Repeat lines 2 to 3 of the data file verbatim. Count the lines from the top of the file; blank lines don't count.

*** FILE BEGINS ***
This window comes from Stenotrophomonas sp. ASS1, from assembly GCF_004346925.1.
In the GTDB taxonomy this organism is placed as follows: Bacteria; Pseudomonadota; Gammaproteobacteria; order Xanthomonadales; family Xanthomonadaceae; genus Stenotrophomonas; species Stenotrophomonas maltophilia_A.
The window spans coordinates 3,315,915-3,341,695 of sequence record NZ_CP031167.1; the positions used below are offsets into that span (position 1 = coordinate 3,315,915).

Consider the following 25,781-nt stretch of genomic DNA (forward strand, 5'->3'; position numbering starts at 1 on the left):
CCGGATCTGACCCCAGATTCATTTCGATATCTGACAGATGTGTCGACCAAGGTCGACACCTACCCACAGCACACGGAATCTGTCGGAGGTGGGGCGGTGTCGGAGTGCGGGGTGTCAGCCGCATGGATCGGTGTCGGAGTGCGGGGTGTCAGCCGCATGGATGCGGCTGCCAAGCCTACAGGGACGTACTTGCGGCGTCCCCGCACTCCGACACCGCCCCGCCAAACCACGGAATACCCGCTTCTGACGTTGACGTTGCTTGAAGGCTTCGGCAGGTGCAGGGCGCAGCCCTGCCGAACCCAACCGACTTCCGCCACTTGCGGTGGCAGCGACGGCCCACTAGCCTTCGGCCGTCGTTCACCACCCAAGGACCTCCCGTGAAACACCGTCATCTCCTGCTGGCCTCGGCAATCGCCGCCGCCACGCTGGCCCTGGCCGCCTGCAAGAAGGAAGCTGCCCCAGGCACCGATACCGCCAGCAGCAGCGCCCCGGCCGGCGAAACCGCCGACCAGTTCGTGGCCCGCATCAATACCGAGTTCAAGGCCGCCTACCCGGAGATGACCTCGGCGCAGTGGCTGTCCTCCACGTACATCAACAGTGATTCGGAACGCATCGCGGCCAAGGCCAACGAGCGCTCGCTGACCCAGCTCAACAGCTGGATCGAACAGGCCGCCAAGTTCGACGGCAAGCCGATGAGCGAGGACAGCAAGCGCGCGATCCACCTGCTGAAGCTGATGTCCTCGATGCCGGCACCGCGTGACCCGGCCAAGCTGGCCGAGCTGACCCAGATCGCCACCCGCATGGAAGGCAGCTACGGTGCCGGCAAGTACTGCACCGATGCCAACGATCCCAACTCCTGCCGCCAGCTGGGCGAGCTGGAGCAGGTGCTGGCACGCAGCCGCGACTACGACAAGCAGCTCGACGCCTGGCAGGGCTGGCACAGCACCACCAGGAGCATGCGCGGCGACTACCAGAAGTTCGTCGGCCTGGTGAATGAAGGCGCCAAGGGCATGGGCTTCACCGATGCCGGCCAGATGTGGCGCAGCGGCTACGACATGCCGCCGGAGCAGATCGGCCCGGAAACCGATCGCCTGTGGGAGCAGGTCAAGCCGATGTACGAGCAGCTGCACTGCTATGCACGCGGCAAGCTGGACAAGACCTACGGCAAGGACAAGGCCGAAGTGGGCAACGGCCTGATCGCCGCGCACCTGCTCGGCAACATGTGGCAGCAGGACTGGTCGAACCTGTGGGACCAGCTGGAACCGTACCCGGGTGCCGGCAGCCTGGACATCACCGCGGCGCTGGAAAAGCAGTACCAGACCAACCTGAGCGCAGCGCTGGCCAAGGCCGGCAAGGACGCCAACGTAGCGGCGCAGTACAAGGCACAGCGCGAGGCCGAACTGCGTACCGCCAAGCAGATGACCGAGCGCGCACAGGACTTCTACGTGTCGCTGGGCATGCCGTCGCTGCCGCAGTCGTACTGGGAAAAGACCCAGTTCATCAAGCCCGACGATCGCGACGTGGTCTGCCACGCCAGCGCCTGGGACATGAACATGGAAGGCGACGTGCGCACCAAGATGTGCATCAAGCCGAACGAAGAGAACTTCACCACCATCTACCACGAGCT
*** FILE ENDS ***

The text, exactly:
In the GTDB taxonomy this organism is placed as follows: Bacteria; Pseudomonadota; Gammaproteobacteria; order Xanthomonadales; family Xanthomonadaceae; genus Stenotrophomonas; species Stenotrophomonas maltophilia_A.
The window spans coordinates 3,315,915-3,341,695 of sequence record NZ_CP031167.1; the positions used below are offsets into that span (position 1 = coordinate 3,315,915).